The median MPIC values across all clusters were 0.50–0.65, depending on the assumptions of availability of phase information. When complete phase information is available, the median SNP MPIC value is similar to the PIC value for a commonly used microsatellite screening set. Naturally, in the absence of phase information, SNP markers, even in clusters, show reduced MPIC values. The level of IC averaged across an entire SNP map, as assessed by the IC measure in Genehunter, was equal to or greater than that of the Marshfield screening set map for well-phased CEPH pedigrees, nuclear pedigrees (i.e., parents plus two offspring), and only sib pairs (i.e., two offspring with parents unavailable). Since expected LOD scores are closely correlated with IC (Kruglyak 1997), the observed increase in IC implies that the SNP linkage maps, as compared with current STR maps, should provide improved or equal average power to detect linkage.

A recent study by Rhodes et al. (2002) used SNPs to replicate previously reported microsatellite-based linkage for hereditary spastic paraplegia (HSP [MIM 182601]). HSP has previously been linked to the SPG4 gene, on chromosome 2, as well as to several other loci. Rhodes et al. (2002) evaluated one large family in which linkage to SPG4 has previously been shown (Reid et al. 1999) and in which the specific SPG4 mutation has been identified (Lindsey et al. 2000). Rhodes et al. (2002) genotyped 122 SNPs across chromosome 2 in 24 family members (11 of whom were affected). Of these SNPs, 101 overlap with SNPs in our screening set. Multipoint linkage analysis using these SNPs confirmed linkage to SPG4, with LOD scores that were equal to or greater than those reported in the previously published microsatellite-based analysis of the same family (results varied depending on the specific analysis performed) (Rhodes et al. 2002).

As compared with more-informative markers, individual SNPs suffer from one particular drawback: it is more difficult to detect genotyping errors by checking for Mendelian inheritance. To identify and remove problematic genotypes, we applied extensive procedures both before and after mapping. These procedures both reduced the number of apparent recombination events within our clusters and resulted in a significant reduction in overall map lengths. By design, the SNP linkage maps span the same physical distances as do the Marshfield linkage maps. The length of the SNP linkage map is within 1.1% of the length of the Marshfield map, supporting the conclusion that the map distances observed on these maps are reasonable estimates of the true underlying distance, at least as manifested in the CEPH individuals.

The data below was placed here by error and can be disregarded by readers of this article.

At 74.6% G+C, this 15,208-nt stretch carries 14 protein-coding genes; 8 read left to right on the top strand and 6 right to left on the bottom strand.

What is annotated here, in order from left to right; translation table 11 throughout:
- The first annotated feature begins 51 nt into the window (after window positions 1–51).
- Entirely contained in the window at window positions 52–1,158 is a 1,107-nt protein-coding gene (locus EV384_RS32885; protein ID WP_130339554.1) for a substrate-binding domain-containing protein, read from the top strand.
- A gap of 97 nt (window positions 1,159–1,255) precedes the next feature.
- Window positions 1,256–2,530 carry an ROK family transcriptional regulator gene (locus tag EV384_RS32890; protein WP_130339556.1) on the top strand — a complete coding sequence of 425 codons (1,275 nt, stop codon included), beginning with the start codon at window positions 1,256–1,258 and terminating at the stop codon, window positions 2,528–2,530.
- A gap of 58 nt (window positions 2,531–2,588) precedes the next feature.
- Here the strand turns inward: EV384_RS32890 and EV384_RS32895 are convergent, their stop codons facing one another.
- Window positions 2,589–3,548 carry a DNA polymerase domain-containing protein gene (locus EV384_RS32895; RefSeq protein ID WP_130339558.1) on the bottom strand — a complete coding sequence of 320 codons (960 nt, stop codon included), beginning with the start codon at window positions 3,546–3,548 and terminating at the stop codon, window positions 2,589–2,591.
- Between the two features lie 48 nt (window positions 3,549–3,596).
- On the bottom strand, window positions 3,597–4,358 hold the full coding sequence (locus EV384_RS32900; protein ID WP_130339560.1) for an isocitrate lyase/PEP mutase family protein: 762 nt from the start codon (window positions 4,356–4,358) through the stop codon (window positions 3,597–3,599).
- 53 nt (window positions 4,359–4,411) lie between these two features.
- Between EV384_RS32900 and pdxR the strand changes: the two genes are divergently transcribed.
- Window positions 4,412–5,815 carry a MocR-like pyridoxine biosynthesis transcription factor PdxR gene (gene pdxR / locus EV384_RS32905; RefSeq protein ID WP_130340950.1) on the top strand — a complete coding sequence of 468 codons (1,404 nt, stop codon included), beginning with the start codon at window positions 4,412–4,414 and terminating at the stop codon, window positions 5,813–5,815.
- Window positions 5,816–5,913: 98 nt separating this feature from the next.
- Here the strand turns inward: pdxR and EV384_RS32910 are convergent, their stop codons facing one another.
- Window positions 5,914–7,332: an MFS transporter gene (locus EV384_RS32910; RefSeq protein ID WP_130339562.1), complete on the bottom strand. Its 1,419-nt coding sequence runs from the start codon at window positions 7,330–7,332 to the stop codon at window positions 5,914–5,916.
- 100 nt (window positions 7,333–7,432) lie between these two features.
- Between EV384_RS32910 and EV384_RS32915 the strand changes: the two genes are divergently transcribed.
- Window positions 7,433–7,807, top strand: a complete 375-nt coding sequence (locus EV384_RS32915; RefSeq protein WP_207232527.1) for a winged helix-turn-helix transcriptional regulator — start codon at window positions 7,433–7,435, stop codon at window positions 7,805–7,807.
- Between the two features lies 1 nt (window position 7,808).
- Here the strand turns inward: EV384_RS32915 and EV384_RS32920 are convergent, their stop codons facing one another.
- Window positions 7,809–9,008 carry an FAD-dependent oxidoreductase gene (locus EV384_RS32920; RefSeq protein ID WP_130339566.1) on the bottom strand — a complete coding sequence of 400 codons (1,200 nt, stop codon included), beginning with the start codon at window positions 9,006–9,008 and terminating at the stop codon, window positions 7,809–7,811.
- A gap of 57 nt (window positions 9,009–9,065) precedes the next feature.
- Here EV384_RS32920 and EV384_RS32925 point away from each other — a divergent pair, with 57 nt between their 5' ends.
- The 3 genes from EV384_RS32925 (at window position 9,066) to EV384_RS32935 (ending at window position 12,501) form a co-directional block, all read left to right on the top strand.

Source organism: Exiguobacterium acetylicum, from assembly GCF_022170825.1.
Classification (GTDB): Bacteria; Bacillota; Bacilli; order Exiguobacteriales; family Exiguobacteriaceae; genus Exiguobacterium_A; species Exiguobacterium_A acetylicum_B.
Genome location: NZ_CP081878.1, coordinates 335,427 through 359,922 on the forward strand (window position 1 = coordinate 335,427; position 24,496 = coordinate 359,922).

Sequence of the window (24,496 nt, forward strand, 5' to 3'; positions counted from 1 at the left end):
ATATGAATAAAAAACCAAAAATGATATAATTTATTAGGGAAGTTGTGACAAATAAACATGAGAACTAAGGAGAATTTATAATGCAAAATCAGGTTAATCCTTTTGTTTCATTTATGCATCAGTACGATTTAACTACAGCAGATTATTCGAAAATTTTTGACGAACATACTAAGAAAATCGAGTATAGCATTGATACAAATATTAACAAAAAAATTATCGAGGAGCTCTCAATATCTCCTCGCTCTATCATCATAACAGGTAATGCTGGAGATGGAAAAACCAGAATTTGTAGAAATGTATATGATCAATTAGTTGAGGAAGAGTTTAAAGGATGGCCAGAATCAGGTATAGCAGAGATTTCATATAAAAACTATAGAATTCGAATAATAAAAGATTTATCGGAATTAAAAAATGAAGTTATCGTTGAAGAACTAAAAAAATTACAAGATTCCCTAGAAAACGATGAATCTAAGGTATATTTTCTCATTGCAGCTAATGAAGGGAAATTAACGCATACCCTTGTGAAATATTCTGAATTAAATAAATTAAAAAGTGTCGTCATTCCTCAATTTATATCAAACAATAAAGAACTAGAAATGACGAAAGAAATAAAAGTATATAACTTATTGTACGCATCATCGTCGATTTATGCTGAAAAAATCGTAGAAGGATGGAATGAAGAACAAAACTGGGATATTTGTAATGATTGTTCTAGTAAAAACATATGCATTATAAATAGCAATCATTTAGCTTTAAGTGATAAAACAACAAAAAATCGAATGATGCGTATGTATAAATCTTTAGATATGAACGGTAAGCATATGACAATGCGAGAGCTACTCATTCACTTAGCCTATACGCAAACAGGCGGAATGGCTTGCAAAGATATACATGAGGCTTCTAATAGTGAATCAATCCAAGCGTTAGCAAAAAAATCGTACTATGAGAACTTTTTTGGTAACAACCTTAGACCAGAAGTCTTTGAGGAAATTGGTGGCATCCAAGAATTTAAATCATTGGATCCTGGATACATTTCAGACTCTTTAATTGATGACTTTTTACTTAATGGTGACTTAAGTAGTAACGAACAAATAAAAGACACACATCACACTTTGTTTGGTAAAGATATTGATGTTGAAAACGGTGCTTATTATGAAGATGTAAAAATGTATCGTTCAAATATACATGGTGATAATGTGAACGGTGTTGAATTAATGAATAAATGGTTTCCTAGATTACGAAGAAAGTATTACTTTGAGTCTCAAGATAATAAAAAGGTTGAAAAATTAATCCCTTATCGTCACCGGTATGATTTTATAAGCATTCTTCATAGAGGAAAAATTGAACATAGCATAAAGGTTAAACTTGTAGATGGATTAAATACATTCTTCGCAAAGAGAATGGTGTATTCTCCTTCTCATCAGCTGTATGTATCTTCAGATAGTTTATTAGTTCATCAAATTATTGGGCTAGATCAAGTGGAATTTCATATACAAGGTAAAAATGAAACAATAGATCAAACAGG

The order of STR markers near the SNPs on our maps is 97% concordant with the Marshfield maps and is 99% concordant with the recently published deCode linkage maps, providing additional support to the general accuracy, in marker order, of all three maps. The SNP map shows varying concordance with the sequence maps: 93% with NCBI build 28 (February 2002), 92% with NCBI build 29 (May 2002), 99% with NCBI build 30 (August 2002), and 96% with the Celera C4 (May 2001) assembly. In particular, note that the NCBI build 30 assembly shows a fit to the SNP linkage maps that is much improved over earlier builds. These data do not lead to any simple conclusions as to whether a linkage map or a sequence assembly is more accurate; it is likely that each has some errors for at least some chromosomes. However, the fact that our unique SNP data, large number of CEPH samples, and mapping approaches have independently produced a map that is highly concordant with the Marshfield and deCode linkage maps lends credibility to the overall accuracy of our SNP linkage map. Further credibility can be given to SNP-based mapping by the 99% average concordance between our linkage map and the deCode map; both were constructed using large (and completely independent) pedigree data sets. The higher concordance between our linkage map and the deCode map, as opposed to between our map and the Marshfield map, is consistent with greater map accuracy due to larger sample sizes. Additionally, comparison with the deCode interpolated SNP linkage map shows that determination of genetic-map position by interpolation can result in fairly accurate estimates of position and map distances (fig. 3). However, because of substantial genomic variation in the ratio of recombination rate per physical distance, such interpolation will be only reasonably accurate when a dense linkage map is utilized. Since map distance misspecification has been shown to be a problem in terms of both false-positive (Daw et al. 2000) and false-negative (Halpern and Whittemore 1999) linkage-analysis results, caution should be exercised in the use of such interpolated distances.